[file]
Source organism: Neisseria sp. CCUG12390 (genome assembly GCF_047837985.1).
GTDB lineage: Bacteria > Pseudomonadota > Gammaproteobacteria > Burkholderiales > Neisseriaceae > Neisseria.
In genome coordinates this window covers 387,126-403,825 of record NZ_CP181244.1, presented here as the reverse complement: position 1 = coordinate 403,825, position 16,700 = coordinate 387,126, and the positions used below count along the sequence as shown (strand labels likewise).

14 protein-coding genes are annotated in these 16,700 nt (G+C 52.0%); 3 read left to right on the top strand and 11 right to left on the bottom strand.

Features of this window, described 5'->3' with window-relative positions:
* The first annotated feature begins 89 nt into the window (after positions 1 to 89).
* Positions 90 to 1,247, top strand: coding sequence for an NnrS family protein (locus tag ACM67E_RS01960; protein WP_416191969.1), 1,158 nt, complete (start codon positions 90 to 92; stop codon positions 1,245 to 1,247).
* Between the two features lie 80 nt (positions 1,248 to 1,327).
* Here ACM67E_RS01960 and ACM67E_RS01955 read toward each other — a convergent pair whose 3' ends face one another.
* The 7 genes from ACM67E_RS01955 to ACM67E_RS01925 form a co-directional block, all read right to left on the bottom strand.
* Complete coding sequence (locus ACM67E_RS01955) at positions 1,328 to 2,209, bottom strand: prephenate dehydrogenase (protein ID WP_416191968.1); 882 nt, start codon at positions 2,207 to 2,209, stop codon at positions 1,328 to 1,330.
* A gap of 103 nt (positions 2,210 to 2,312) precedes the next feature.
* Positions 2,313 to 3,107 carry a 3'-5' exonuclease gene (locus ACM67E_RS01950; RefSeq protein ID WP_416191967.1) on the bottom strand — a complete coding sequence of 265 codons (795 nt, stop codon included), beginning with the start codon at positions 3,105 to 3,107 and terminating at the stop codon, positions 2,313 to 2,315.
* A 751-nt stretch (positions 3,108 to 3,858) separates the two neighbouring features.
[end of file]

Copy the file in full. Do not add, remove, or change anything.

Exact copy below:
Source organism: Neisseria sp. CCUG12390 (genome assembly GCF_047837985.1).
GTDB lineage: Bacteria > Pseudomonadota > Gammaproteobacteria > Burkholderiales > Neisseriaceae > Neisseria.
In genome coordinates this window covers 387,126-403,825 of record NZ_CP181244.1, presented here as the reverse complement: position 1 = coordinate 403,825, position 16,700 = coordinate 387,126, and the positions used below count along the sequence as shown (strand labels likewise).

14 protein-coding genes are annotated in these 16,700 nt (G+C 52.0%); 3 read left to right on the top strand and 11 right to left on the bottom strand.

Features of this window, described 5'->3' with window-relative positions:
* The first annotated feature begins 89 nt into the window (after positions 1 to 89).
* Positions 90 to 1,247, top strand: coding sequence for an NnrS family protein (locus tag ACM67E_RS01960; protein WP_416191969.1), 1,158 nt, complete (start codon positions 90 to 92; stop codon positions 1,245 to 1,247).
* Between the two features lie 80 nt (positions 1,248 to 1,327).
* Here ACM67E_RS01960 and ACM67E_RS01955 read toward each other — a convergent pair whose 3' ends face one another.
* The 7 genes from ACM67E_RS01955 to ACM67E_RS01925 form a co-directional block, all read right to left on the bottom strand.
* Complete coding sequence (locus ACM67E_RS01955) at positions 1,328 to 2,209, bottom strand: prephenate dehydrogenase (protein ID WP_416191968.1); 882 nt, start codon at positions 2,207 to 2,209, stop codon at positions 1,328 to 1,330.
* A gap of 103 nt (positions 2,210 to 2,312) precedes the next feature.
* Positions 2,313 to 3,107 carry a 3'-5' exonuclease gene (locus ACM67E_RS01950; RefSeq protein ID WP_416191967.1) on the bottom strand — a complete coding sequence of 265 codons (795 nt, stop codon included), beginning with the start codon at positions 3,105 to 3,107 and terminating at the stop codon, positions 2,313 to 2,315.
* A 751-nt stretch (positions 3,108 to 3,858) separates the two neighbouring features.